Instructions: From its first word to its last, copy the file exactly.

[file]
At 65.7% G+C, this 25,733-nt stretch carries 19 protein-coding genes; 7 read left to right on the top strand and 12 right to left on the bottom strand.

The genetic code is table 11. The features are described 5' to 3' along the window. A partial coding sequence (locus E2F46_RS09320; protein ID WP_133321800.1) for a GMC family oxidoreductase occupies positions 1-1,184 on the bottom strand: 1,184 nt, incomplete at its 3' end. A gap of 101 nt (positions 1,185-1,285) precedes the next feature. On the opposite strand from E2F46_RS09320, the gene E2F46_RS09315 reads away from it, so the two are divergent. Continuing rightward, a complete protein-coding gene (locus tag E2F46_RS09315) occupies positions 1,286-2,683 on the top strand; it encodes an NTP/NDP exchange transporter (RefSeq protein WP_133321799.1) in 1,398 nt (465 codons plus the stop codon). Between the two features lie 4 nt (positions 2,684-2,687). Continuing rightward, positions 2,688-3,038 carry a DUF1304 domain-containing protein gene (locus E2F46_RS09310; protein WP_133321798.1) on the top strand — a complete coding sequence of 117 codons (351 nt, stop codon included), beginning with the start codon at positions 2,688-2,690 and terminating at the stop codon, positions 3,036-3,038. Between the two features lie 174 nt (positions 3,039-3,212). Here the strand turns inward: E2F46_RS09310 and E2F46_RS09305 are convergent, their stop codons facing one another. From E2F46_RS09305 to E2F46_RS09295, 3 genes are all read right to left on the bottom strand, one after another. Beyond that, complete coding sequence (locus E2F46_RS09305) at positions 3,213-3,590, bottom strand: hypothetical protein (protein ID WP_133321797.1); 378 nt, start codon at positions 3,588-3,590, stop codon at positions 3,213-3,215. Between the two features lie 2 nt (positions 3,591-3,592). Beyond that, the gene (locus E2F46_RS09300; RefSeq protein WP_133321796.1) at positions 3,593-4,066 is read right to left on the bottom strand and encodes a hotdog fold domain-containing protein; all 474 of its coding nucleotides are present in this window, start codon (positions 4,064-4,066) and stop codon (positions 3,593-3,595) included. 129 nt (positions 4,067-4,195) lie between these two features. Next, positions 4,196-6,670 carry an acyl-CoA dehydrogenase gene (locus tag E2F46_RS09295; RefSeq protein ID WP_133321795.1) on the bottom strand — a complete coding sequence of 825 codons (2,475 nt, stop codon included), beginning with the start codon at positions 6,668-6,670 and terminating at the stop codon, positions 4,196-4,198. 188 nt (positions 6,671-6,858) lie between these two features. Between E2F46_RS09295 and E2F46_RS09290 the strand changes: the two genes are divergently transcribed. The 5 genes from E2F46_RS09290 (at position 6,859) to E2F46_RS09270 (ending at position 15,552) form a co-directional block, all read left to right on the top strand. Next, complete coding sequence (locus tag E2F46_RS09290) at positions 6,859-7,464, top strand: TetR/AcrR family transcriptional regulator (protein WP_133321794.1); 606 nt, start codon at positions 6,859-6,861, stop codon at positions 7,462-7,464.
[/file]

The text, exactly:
At 65.7% G+C, this 25,733-nt stretch carries 19 protein-coding genes; 7 read left to right on the top strand and 12 right to left on the bottom strand.

The genetic code is table 11. The features are described 5' to 3' along the window. A partial coding sequence (locus E2F46_RS09320; protein ID WP_133321800.1) for a GMC family oxidoreductase occupies positions 1-1,184 on the bottom strand: 1,184 nt, incomplete at its 3' end. A gap of 101 nt (positions 1,185-1,285) precedes the next feature. On the opposite strand from E2F46_RS09320, the gene E2F46_RS09315 reads away from it, so the two are divergent. Continuing rightward, a complete protein-coding gene (locus tag E2F46_RS09315) occupies positions 1,286-2,683 on the top strand; it encodes an NTP/NDP exchange transporter (RefSeq protein WP_133321799.1) in 1,398 nt (465 codons plus the stop codon). Between the two features lie 4 nt (positions 2,684-2,687). Continuing rightward, positions 2,688-3,038 carry a DUF1304 domain-containing protein gene (locus E2F46_RS09310; protein WP_133321798.1) on the top strand — a complete coding sequence of 117 codons (351 nt, stop codon included), beginning with the start codon at positions 2,688-2,690 and terminating at the stop codon, positions 3,036-3,038. Between the two features lie 174 nt (positions 3,039-3,212). Here the strand turns inward: E2F46_RS09310 and E2F46_RS09305 are convergent, their stop codons facing one another. From E2F46_RS09305 to E2F46_RS09295, 3 genes are all read right to left on the bottom strand, one after another. Beyond that, complete coding sequence (locus E2F46_RS09305) at positions 3,213-3,590, bottom strand: hypothetical protein (protein ID WP_133321797.1); 378 nt, start codon at positions 3,588-3,590, stop codon at positions 3,213-3,215. Between the two features lie 2 nt (positions 3,591-3,592). Beyond that, the gene (locus E2F46_RS09300; RefSeq protein WP_133321796.1) at positions 3,593-4,066 is read right to left on the bottom strand and encodes a hotdog fold domain-containing protein; all 474 of its coding nucleotides are present in this window, start codon (positions 4,064-4,066) and stop codon (positions 3,593-3,595) included. 129 nt (positions 4,067-4,195) lie between these two features. Next, positions 4,196-6,670 carry an acyl-CoA dehydrogenase gene (locus tag E2F46_RS09295; RefSeq protein ID WP_133321795.1) on the bottom strand — a complete coding sequence of 825 codons (2,475 nt, stop codon included), beginning with the start codon at positions 6,668-6,670 and terminating at the stop codon, positions 4,196-4,198. 188 nt (positions 6,671-6,858) lie between these two features. Between E2F46_RS09295 and E2F46_RS09290 the strand changes: the two genes are divergently transcribed. The 5 genes from E2F46_RS09290 (at position 6,859) to E2F46_RS09270 (ending at position 15,552) form a co-directional block, all read left to right on the top strand. Next, complete coding sequence (locus tag E2F46_RS09290) at positions 6,859-7,464, top strand: TetR/AcrR family transcriptional regulator (protein WP_133321794.1); 606 nt, start codon at positions 6,859-6,861, stop codon at positions 7,462-7,464.